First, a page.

TV Review: Toast of London, C4

toast

Typical. You wait ages for a sitcom about an unhinged actor and then two pitch up. Hot on the heels of Count Arthur Strong comes Matt Berry as Steven Toast, first seen in a C4 pilot in 2012. And there is another uncanny spot of synchronicity too. Strong is co-written by Steve Delaney and Graham Linehan, Toast is co-written by Berry and Linehan's Father Ted chum Arthur Mathews.

That is, however, where the similarity ends. I'd assumed Toast would be a kind of Partridge/Brent-style self-aggrandising arse, totally lacking in self-awareness, but actually in the first episode he is a different kind of arse altogether. Boozy, slightly bitter but almost a moral compass compared to the supporting cast of screwballs such as a mad-eyed Sloaney stalker (Morgana Robinson) whose criminal case is still pending and a mad-eyed female journalist (Phoneshop's Emma Fryer) with various addictions and obsessions.

In tonight's scene-setter Toast is currently lodging with Ed (Cold Feet's Robert Bathurst, looking increasingly like a wrinkled Piers Morgan). These scenes are played straight until another house guest provides the most elaborate laugh. Due to a cosmetic cock-up or possibly a conspiracy to get back at Toast a female acquaintance has been given the face and most of the body of Generation Game-era Bruce Forsyth.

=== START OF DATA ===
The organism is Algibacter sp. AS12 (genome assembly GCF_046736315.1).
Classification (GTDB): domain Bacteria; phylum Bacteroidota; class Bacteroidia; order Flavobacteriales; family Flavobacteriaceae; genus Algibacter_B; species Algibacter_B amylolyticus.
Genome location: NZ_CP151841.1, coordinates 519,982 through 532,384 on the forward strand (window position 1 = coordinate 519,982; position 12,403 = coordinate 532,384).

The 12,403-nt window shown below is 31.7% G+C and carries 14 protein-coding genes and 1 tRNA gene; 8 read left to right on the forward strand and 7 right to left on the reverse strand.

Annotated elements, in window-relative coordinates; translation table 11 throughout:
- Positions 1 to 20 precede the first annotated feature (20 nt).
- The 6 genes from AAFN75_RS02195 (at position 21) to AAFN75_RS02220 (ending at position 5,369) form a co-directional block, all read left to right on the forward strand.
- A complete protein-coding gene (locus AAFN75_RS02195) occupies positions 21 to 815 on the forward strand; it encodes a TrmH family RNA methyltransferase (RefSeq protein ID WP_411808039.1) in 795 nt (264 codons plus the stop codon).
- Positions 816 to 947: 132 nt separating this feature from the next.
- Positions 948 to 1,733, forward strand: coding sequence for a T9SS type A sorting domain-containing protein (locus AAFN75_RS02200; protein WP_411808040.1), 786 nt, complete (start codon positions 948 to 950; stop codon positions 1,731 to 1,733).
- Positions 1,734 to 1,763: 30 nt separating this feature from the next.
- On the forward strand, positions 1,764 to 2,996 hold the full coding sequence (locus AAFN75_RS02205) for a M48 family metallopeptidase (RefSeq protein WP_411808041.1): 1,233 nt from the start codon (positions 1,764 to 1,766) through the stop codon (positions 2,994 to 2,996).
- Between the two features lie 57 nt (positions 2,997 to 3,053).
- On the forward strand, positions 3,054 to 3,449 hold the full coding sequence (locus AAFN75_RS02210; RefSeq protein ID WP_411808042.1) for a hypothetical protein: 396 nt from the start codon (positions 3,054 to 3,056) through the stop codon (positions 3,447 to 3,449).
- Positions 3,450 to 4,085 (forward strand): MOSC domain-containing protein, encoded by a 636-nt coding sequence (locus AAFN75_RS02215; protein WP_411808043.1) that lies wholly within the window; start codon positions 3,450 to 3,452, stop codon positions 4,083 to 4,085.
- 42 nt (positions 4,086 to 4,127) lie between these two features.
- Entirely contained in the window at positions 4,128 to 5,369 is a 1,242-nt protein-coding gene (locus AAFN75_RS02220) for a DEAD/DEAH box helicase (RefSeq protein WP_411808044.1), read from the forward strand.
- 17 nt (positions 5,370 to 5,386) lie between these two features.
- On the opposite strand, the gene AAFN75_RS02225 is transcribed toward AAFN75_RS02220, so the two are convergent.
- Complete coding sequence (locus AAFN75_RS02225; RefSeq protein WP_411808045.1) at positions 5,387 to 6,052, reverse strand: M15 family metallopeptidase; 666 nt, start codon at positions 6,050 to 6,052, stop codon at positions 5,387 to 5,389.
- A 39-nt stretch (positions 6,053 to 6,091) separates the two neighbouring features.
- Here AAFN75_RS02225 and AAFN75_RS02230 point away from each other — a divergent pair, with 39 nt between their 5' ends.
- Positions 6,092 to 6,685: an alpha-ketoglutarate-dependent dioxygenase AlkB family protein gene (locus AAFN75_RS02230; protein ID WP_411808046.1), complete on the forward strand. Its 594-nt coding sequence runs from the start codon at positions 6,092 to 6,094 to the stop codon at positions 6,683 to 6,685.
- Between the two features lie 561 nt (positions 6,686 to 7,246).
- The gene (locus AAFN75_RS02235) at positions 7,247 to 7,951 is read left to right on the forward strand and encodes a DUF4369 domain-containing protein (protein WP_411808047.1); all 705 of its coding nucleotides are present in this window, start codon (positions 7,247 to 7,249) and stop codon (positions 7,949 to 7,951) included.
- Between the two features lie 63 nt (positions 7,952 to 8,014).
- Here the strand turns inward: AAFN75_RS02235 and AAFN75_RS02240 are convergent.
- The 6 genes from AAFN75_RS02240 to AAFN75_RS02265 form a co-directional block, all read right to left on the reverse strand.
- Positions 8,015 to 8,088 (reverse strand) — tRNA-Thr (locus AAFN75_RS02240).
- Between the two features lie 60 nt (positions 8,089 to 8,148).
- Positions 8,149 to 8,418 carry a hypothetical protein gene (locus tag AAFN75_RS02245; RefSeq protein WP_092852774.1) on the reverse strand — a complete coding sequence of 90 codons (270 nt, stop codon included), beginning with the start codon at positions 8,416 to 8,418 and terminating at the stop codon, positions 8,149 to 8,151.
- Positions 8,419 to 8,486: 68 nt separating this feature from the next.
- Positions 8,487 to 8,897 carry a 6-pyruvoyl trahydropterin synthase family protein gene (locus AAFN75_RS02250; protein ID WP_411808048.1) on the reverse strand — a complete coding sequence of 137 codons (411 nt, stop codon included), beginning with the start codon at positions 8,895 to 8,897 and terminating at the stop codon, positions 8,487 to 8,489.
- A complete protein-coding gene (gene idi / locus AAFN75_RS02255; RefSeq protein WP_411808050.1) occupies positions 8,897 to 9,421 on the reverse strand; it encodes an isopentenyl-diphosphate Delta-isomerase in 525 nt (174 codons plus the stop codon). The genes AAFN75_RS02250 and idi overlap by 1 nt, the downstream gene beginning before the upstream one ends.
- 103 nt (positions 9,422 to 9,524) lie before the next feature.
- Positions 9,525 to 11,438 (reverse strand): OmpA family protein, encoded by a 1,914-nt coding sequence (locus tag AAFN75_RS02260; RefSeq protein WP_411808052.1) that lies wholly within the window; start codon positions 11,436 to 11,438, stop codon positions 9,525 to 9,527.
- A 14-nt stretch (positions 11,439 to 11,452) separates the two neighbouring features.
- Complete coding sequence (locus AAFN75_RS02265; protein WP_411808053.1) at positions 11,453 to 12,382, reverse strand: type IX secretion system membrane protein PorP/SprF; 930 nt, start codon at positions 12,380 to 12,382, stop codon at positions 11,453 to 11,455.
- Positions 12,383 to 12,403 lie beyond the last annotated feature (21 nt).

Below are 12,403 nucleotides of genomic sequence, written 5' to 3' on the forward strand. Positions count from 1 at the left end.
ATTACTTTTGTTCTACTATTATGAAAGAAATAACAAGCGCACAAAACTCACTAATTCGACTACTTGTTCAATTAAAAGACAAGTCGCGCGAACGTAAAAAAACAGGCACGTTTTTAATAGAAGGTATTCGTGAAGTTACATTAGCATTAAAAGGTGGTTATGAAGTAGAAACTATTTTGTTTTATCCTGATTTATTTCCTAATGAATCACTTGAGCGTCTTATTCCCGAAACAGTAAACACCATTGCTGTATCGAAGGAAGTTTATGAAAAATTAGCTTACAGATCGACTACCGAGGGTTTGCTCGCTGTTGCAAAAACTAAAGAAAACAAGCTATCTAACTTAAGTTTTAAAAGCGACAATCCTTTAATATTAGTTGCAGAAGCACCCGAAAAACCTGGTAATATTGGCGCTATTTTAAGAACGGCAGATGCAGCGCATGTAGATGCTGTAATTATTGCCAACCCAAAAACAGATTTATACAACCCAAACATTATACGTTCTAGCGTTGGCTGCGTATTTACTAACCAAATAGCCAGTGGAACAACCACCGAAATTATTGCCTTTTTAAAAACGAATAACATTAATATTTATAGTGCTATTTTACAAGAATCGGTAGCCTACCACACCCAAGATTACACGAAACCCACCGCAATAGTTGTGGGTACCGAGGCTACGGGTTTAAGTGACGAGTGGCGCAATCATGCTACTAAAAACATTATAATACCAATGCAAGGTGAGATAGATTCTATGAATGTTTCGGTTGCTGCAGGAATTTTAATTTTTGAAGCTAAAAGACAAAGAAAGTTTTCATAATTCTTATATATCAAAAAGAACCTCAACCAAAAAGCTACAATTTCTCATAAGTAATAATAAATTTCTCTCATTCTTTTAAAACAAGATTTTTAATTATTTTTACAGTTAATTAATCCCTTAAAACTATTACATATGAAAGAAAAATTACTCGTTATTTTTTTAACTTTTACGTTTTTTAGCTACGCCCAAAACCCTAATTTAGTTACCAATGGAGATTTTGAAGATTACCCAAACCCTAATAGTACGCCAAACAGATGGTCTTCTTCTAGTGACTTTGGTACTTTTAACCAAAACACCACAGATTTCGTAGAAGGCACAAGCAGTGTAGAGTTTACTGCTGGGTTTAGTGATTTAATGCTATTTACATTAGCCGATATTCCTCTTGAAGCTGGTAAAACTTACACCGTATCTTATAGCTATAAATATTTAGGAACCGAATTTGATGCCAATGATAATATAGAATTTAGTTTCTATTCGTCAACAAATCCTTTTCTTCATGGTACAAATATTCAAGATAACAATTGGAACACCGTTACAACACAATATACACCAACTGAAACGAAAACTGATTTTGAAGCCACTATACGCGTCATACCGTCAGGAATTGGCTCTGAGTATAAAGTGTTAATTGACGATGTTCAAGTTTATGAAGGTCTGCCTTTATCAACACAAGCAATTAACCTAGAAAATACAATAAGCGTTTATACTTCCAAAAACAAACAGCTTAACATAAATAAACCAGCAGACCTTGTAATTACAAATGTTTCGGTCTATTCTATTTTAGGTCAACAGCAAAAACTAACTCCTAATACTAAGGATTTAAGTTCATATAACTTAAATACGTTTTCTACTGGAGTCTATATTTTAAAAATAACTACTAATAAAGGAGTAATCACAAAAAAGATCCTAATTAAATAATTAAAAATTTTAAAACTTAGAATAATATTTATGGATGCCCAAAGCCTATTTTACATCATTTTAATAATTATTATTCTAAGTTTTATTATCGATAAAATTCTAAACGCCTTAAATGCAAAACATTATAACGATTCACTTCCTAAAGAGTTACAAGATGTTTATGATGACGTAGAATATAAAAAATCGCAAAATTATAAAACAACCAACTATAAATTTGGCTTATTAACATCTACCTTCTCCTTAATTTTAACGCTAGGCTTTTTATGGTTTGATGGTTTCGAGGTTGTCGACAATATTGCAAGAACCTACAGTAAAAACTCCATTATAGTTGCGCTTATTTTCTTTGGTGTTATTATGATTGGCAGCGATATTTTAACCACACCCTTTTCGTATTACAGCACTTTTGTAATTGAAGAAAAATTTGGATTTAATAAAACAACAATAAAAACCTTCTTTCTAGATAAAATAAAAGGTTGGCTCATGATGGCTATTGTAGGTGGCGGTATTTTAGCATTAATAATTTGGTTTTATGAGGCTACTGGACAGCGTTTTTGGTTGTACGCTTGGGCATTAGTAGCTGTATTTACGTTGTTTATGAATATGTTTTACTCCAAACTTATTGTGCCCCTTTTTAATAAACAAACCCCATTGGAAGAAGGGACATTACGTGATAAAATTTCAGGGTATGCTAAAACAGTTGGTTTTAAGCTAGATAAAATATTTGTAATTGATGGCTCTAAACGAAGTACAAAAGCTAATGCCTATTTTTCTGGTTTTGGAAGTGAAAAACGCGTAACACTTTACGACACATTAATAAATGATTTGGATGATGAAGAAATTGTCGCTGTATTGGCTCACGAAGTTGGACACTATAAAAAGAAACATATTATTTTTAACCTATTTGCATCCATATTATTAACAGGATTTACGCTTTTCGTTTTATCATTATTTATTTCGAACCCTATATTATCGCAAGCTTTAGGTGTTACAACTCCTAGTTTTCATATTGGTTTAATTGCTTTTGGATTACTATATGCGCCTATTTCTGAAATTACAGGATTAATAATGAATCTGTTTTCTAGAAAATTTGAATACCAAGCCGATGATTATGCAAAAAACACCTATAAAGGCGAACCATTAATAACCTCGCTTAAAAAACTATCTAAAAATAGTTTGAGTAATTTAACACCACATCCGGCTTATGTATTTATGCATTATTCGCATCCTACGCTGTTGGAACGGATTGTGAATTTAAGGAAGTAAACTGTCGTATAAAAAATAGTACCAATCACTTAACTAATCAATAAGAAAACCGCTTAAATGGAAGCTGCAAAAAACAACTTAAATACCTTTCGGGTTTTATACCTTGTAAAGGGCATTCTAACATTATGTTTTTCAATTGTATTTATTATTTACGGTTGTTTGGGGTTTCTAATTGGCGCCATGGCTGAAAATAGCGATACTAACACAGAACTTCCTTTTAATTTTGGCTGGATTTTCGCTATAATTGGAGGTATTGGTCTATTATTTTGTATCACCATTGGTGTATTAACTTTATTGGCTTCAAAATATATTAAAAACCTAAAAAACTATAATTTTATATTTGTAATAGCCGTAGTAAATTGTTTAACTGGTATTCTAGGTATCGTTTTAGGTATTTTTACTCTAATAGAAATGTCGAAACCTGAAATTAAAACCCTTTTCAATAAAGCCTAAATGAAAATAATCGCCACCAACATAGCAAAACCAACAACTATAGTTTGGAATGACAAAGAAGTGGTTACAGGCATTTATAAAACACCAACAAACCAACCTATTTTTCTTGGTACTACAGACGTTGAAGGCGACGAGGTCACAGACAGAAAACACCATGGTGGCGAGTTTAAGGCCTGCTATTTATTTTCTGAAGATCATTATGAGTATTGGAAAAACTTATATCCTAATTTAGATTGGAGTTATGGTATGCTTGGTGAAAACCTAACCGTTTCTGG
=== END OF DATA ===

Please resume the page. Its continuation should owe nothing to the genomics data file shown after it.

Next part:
Toast is certainly funny but the tone is a little too eager to please. The hectic occasionally Boosh-bonkers script almost lobs too much into the mix. There are ridiculously bizarre names (Cliff Promise, Ray Purchase, Doon MacKichan - real name - doing a nice turn as uber-agent Jane Plough), ludicrously surreal lines and preposterous cartoonish sight gags such as a teeny tiny champagne bottle, a collapse of the fourth wall as Toast walks "off set" and a house that it is almost impossible to get into. In fact in some ways this latter Alice In Wonderland coup de television summed up the episode for me – I couldn't quite get into it. 

Berry is very good though, even if that distinctive James Mason-meets-foghorn voiceover delivery means that he is never a million miles away from The IT Crowd's Douglas Reynholm. He also gets the chance to show off his musical chops in a completely unexpected song at the end – Toast & jam?

Too odd to be conventional, too conventional to be out and out odd. Definitely worth sticking with, and not just to see which direction it heads in from here.

Toast of London is on C4 on Mondays.

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